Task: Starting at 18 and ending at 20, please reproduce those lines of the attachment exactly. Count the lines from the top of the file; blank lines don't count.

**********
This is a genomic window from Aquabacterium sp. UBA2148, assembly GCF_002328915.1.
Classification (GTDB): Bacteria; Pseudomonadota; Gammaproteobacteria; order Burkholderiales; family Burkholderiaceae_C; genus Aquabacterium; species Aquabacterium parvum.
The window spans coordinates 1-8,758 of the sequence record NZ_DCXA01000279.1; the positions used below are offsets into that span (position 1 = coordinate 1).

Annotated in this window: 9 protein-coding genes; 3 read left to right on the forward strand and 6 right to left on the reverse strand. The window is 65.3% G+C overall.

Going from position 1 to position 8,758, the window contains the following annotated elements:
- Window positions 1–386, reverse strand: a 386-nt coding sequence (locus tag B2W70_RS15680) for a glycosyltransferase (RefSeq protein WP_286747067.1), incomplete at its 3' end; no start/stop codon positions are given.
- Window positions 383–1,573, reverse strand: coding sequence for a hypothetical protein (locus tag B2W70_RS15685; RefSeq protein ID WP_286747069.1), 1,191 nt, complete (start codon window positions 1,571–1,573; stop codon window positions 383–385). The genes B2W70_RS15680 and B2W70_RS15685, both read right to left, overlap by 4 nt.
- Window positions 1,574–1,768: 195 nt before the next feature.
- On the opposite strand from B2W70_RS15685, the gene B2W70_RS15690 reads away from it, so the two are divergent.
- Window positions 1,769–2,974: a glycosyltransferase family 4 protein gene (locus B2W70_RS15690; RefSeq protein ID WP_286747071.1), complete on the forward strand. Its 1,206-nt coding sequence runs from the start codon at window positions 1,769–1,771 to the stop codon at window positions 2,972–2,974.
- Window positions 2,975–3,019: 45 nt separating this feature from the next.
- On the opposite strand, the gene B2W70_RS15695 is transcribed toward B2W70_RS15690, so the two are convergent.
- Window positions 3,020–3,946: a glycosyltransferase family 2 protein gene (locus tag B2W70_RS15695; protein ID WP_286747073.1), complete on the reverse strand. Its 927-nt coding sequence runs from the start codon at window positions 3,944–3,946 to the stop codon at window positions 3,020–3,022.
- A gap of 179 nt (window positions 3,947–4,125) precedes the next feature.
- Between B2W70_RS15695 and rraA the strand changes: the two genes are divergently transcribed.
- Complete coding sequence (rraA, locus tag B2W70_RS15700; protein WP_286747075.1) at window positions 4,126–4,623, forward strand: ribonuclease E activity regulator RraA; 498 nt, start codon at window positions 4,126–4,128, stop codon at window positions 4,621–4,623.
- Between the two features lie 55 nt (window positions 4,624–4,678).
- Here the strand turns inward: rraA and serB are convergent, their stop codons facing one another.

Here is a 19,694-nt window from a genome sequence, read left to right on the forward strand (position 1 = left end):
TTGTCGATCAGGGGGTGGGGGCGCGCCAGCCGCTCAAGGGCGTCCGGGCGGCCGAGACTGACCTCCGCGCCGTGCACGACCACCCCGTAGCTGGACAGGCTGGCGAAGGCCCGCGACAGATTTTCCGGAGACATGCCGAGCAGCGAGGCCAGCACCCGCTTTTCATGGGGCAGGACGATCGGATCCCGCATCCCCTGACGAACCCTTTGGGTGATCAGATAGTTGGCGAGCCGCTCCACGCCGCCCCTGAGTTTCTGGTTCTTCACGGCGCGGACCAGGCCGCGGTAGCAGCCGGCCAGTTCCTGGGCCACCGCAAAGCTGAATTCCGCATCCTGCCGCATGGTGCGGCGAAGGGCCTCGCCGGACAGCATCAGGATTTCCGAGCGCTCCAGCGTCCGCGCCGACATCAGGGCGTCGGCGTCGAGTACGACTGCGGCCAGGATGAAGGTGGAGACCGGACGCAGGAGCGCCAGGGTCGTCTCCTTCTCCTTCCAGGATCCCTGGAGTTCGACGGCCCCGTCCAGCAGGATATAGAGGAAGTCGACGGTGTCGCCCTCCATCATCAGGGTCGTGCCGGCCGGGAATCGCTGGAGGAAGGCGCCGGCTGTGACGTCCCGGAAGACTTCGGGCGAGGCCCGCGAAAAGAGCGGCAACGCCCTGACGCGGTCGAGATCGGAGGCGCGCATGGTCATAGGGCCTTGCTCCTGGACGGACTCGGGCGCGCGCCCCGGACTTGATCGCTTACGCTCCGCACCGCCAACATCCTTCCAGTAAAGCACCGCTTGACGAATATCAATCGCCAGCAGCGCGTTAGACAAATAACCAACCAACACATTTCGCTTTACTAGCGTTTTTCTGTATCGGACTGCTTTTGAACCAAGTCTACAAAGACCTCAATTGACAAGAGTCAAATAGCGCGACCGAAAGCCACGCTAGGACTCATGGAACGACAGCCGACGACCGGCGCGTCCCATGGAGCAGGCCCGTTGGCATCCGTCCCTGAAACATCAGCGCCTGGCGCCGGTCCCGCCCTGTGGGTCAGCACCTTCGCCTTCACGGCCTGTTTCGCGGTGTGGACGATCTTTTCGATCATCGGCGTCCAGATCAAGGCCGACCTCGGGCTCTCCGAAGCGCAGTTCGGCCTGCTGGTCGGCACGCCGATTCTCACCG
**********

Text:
- Here the strand turns inward: rraA and serB are convergent, their stop codons facing one another.

Here is a 19,694-nt window from a genome sequence, read left to right on the forward strand (position 1 = left end):
TTGTCGATCAGGGGGTGGGGGCGCGCCAGCCGCTCAAGGGCGTCCGGGCGGCCGAGACTGACCTCCGCGCCGTGCACGACCACCCCGTAGCTGGACAGGCTGGCGAAGGCCCGCGACAGATTTTCCGGAGACATGCCGAGCAGCGAGGCCAGCACCCGCTTTTCATGGGGCAGGACGATCGGATCCCGCATCCCCTGACGAACCCTTTGGGTGATCAGATAGTTGGCGAGCCGCTCCACGCCGCCCCTGAGTTTCTGGTTCTTCACGGCGCGGACCAGGCCGCGGTAGCAGCCGGCCAGTTCCTGGGCCACCGCAAAGCTGAATTCCGCATCCTGCCGCATGGTGCGGCGAAGGGCCTCGCCGGACAGCATCAGGATTTCCGAGCGCTCCAGCGTCCGCGCCGACATCAGGGCGTCGGCGTCGAGTACGACTGCGGCCAGGATGAAGGTGGAGACCGGACGCAGGAGCGCCAGGGTCGTCTCCTTCTCCTTCCAGGATCCCTGGAGTTCGACGGCCCCGTCCAGCAGGATATAGAGGAAGTCGACGGTGTCGCCCTCCATCATCAGGGTCGTGCCGGCCGGGAATCGCTGGAGGAAGGCGCCGGCTGTGACGTCCCGGAAGACTTCGGGCGAGGCCCGCGAAAAGAGCGGCAACGCCCTGACGCGGTCGAGATCGGAGGCGCGCATGGTCATAGGGCCTTGCTCCTGGACGGACTCGGGCGCGCGCCCCGGACTTGATCGCTTACGCTCCGCACCGCCAACATCCTTCCAGTAAAGCACCGCTTGACGAATATCAATCGCCAGCAGCGCGTTAGACAAATAACCAACCAACACATTTCGCTTTACTAGCGTTTTTCTGTATCGGACTGCTTTTGAACCAAGTCTACAAAGACCTCAATTGACAAGAGTCAAATAGCGCGACCGAAAGCCACGCTAGGACTCATGGAACGACAGCCGACGACCGGCGCGTCCCATGGAGCAGGCCCGTTGGCATCCGTCCCTGAAACATCAGCGCCTGGCGCCGGTCCCGCCCTGTGGGTCAGCACCTTCGCCTTCACGGCCTGTTTCGCGGTGTGGACGATCTTTTCGATCATCGGCGTCCAGATCAAGGCCGACCTCGGGCTCTCCGAAGCGCAGTTCGGCCTGCTGGTCGGCACGCCGATTCTCACCG